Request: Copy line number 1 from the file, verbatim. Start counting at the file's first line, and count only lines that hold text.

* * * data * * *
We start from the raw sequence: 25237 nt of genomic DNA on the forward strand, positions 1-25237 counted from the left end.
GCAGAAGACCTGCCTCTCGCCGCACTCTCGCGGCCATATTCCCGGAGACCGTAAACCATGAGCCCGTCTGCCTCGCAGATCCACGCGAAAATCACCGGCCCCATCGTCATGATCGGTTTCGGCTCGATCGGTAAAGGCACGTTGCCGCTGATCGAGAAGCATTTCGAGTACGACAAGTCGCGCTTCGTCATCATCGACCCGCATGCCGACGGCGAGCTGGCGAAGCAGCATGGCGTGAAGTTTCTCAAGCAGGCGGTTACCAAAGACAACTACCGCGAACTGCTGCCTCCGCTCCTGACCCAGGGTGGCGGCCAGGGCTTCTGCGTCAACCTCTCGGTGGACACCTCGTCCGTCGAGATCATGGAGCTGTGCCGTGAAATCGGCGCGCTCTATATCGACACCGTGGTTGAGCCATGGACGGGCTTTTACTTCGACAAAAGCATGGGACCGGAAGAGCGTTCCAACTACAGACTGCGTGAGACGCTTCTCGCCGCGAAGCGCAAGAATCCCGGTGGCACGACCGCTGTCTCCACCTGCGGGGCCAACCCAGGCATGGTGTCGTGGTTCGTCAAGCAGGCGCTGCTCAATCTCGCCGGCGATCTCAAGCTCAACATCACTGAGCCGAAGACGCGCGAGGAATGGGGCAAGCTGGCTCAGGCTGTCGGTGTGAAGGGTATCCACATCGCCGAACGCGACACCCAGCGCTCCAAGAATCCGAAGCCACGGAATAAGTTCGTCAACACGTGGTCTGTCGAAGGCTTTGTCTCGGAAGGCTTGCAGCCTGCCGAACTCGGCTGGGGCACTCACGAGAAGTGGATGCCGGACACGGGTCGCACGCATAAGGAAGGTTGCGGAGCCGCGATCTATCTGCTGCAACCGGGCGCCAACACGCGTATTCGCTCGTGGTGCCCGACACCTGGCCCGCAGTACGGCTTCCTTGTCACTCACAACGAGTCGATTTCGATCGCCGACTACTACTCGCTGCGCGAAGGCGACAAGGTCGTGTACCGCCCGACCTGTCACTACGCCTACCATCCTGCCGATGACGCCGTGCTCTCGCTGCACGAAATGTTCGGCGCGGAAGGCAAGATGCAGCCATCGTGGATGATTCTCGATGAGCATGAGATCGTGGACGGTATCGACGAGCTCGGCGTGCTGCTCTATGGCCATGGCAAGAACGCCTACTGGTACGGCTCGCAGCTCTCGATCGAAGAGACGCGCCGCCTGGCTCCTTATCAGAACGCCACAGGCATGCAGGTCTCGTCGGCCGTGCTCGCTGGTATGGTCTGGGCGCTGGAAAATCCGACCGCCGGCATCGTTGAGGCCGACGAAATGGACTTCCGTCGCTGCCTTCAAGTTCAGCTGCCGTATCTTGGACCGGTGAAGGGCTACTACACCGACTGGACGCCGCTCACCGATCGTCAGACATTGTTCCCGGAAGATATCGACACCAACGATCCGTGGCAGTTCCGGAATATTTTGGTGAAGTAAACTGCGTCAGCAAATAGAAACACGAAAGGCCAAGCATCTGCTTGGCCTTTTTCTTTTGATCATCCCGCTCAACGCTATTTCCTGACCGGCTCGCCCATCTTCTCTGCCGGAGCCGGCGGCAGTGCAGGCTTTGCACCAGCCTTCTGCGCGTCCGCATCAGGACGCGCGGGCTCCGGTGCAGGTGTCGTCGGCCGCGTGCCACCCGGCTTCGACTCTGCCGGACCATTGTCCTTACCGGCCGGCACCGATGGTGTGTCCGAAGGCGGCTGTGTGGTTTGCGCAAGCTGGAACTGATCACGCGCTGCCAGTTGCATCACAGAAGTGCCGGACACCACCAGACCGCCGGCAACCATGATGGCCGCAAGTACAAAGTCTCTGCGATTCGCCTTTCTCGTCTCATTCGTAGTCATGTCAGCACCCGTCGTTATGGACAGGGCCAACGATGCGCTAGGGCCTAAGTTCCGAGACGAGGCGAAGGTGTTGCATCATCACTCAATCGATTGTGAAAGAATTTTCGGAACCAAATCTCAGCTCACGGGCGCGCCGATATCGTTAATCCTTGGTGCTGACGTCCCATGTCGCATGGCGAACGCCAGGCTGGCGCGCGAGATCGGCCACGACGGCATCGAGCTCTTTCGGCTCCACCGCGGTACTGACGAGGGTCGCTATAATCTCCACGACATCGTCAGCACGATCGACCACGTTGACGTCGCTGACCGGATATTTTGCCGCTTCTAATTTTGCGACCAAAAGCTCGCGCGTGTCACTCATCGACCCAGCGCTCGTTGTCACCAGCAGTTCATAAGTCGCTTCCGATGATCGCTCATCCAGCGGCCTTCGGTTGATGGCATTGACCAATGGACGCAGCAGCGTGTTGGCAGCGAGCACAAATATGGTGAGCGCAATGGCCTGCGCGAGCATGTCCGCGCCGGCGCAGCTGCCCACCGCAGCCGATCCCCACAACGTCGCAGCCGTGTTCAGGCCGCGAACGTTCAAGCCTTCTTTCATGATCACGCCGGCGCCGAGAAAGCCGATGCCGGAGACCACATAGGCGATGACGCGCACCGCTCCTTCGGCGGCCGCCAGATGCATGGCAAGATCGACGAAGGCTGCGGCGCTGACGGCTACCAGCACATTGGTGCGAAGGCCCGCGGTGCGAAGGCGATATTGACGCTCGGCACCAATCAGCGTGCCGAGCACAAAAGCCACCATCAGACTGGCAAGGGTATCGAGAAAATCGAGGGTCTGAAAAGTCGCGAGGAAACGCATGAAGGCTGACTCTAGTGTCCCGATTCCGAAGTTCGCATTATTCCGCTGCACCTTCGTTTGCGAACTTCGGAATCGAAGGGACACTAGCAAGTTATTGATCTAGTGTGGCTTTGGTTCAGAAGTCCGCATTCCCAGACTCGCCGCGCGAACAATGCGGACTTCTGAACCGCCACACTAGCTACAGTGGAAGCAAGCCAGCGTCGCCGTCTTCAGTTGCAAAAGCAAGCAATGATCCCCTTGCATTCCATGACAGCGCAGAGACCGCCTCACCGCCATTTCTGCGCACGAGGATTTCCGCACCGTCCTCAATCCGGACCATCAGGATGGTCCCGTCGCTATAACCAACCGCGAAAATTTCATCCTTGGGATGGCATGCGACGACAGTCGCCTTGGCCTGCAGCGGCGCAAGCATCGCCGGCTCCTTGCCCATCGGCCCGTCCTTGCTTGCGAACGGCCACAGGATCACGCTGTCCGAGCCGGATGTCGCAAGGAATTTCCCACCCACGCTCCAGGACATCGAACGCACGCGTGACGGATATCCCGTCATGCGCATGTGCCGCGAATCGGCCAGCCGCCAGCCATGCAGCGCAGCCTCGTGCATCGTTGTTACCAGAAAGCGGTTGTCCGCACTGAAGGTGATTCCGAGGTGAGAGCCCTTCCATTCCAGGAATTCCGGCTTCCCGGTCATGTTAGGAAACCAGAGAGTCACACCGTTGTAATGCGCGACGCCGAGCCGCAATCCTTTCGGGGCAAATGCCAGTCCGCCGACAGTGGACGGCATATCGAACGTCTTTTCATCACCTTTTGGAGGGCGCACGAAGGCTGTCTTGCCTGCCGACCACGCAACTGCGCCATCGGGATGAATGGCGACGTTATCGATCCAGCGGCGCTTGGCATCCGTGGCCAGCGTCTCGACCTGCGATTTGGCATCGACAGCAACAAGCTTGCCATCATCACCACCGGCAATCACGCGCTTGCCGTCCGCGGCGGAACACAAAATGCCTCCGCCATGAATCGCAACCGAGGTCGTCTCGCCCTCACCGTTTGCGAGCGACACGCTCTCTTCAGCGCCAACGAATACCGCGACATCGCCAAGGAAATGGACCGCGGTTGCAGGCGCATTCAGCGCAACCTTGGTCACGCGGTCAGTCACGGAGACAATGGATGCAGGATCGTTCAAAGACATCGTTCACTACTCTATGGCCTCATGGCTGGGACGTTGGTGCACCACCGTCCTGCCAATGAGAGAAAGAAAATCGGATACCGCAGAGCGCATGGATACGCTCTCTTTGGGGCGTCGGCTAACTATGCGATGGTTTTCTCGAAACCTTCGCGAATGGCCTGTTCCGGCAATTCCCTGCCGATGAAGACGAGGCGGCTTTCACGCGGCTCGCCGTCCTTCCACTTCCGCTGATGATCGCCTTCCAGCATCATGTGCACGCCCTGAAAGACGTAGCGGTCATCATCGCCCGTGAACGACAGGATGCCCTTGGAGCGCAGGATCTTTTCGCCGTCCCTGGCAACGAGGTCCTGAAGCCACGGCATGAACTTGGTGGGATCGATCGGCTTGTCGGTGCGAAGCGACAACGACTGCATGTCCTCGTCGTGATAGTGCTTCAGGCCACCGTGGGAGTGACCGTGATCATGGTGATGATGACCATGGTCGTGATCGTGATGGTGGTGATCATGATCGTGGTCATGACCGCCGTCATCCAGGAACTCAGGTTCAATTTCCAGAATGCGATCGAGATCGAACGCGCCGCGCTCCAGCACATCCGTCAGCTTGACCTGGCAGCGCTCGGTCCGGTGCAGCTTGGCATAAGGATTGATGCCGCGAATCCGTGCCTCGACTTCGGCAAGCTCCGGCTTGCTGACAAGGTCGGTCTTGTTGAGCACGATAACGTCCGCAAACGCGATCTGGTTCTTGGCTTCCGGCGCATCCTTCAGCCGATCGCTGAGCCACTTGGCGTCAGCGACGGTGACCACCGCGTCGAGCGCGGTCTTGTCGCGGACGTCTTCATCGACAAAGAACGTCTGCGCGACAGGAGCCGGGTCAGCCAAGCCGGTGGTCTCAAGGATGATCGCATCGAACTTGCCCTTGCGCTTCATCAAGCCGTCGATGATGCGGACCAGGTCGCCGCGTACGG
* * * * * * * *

We start from the raw sequence: 25237 nt of genomic DNA on the forward strand, positions 1-25237 counted from the left end.